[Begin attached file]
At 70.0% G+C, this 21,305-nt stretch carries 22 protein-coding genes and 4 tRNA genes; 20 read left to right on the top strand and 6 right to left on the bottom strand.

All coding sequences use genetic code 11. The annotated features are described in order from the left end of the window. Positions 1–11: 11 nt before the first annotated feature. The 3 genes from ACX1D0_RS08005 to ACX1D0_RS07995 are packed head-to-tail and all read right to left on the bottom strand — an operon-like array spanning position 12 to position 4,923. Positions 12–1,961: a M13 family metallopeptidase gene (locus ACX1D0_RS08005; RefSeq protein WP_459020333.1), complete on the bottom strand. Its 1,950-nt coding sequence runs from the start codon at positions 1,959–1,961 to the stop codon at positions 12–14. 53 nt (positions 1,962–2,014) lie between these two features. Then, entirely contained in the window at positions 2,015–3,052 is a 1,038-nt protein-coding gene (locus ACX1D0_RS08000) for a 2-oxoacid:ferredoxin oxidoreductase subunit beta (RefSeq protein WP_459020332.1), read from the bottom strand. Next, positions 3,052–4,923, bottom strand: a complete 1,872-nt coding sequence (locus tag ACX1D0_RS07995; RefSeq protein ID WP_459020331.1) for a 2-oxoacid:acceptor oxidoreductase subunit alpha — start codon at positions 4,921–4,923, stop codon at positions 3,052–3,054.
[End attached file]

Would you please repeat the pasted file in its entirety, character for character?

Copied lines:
At 70.0% G+C, this 21,305-nt stretch carries 22 protein-coding genes and 4 tRNA genes; 20 read left to right on the top strand and 6 right to left on the bottom strand.

All coding sequences use genetic code 11. The annotated features are described in order from the left end of the window. Positions 1–11: 11 nt before the first annotated feature. The 3 genes from ACX1D0_RS08005 to ACX1D0_RS07995 are packed head-to-tail and all read right to left on the bottom strand — an operon-like array spanning position 12 to position 4,923. Positions 12–1,961: a M13 family metallopeptidase gene (locus ACX1D0_RS08005; RefSeq protein WP_459020333.1), complete on the bottom strand. Its 1,950-nt coding sequence runs from the start codon at positions 1,959–1,961 to the stop codon at positions 12–14. 53 nt (positions 1,962–2,014) lie between these two features. Then, entirely contained in the window at positions 2,015–3,052 is a 1,038-nt protein-coding gene (locus ACX1D0_RS08000) for a 2-oxoacid:ferredoxin oxidoreductase subunit beta (RefSeq protein WP_459020332.1), read from the bottom strand. Next, positions 3,052–4,923, bottom strand: a complete 1,872-nt coding sequence (locus tag ACX1D0_RS07995; RefSeq protein ID WP_459020331.1) for a 2-oxoacid:acceptor oxidoreductase subunit alpha — start codon at positions 4,921–4,923, stop codon at positions 3,052–3,054.